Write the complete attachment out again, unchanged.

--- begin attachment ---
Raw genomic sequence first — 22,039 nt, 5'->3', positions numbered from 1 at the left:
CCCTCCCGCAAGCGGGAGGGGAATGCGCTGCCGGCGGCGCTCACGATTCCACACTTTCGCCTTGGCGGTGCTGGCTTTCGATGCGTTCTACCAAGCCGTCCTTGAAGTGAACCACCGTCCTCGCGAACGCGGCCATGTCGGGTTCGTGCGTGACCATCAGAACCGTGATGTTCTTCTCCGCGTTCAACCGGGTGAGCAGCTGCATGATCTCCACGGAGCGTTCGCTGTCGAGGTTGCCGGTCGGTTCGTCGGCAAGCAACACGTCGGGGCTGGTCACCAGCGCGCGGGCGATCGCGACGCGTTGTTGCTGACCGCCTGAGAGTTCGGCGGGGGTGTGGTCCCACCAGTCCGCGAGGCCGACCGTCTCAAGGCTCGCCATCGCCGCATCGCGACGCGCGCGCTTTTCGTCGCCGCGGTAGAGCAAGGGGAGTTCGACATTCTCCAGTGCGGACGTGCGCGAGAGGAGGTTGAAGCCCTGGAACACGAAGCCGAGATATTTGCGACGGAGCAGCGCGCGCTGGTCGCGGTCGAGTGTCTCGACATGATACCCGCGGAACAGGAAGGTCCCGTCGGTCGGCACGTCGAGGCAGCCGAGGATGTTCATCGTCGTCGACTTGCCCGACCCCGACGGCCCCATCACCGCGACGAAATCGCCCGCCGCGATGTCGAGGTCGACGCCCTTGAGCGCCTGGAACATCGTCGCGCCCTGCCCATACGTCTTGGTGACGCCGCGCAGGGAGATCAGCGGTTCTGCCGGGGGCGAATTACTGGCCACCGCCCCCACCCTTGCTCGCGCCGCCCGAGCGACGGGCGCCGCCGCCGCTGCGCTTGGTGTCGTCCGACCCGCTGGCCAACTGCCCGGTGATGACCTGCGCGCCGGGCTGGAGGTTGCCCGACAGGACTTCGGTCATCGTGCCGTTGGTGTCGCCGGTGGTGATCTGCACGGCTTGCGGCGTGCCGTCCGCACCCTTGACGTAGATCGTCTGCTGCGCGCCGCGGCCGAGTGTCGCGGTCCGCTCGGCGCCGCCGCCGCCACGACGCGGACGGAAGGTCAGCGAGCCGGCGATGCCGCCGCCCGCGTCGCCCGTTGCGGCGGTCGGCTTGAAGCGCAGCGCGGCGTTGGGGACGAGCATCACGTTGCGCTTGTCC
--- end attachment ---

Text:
Raw genomic sequence first — 22,039 nt, 5'->3', positions numbered from 1 at the left:
CCCTCCCGCAAGCGGGAGGGGAATGCGCTGCCGGCGGCGCTCACGATTCCACACTTTCGCCTTGGCGGTGCTGGCTTTCGATGCGTTCTACCAAGCCGTCCTTGAAGTGAACCACCGTCCTCGCGAACGCGGCCATGTCGGGTTCGTGCGTGACCATCAGAACCGTGATGTTCTTCTCCGCGTTCAACCGGGTGAGCAGCTGCATGATCTCCACGGAGCGTTCGCTGTCGAGGTTGCCGGTCGGTTCGTCGGCAAGCAACACGTCGGGGCTGGTCACCAGCGCGCGGGCGATCGCGACGCGTTGTTGCTGACCGCCTGAGAGTTCGGCGGGGGTGTGGTCCCACCAGTCCGCGAGGCCGACCGTCTCAAGGCTCGCCATCGCCGCATCGCGACGCGCGCGCTTTTCGTCGCCGCGGTAGAGCAAGGGGAGTTCGACATTCTCCAGTGCGGACGTGCGCGAGAGGAGGTTGAAGCCCTGGAACACGAAGCCGAGATATTTGCGACGGAGCAGCGCGCGCTGGTCGCGGTCGAGTGTCTCGACATGATACCCGCGGAACAGGAAGGTCCCGTCGGTCGGCACGTCGAGGCAGCCGAGGATGTTCATCGTCGTCGACTTGCCCGACCCCGACGGCCCCATCACCGCGACGAAATCGCCCGCCGCGATGTCGAGGTCGACGCCCTTGAGCGCCTGGAACATCGTCGCGCCCTGCCCATACGTCTTGGTGACGCCGCGCAGGGAGATCAGCGGTTCTGCCGGGGGCGAATTACTGGCCACCGCCCCCACCCTTGCTCGCGCCGCCCGAGCGACGGGCGCCGCCGCCGCTGCGCTTGGTGTCGTCCGACCCGCTGGCCAACTGCCCGGTGATGACCTGCGCGCCGGGCTGGAGGTTGCCCGACAGGACTTCGGTCATCGTGCCGTTGGTGTCGCCGGTGGTGATCTGCACGGCTTGCGGCGTGCCGTCCGCACCCTTGACGTAGATCGTCTGCTGCGCGCCGCGGCCGAGTGTCGCGGTCCGCTCGGCGCCGCCGCCGCCACGACGCGGACGGAAGGTCAGCGAGCCGGCGATGCCGCCGCCCGCGTCGCCCGTTGCGGCGGTCGGCTTGAAGCGCAGCGCGGCGTTGGGGACGAGCATCACGTTGCGCTTGTCC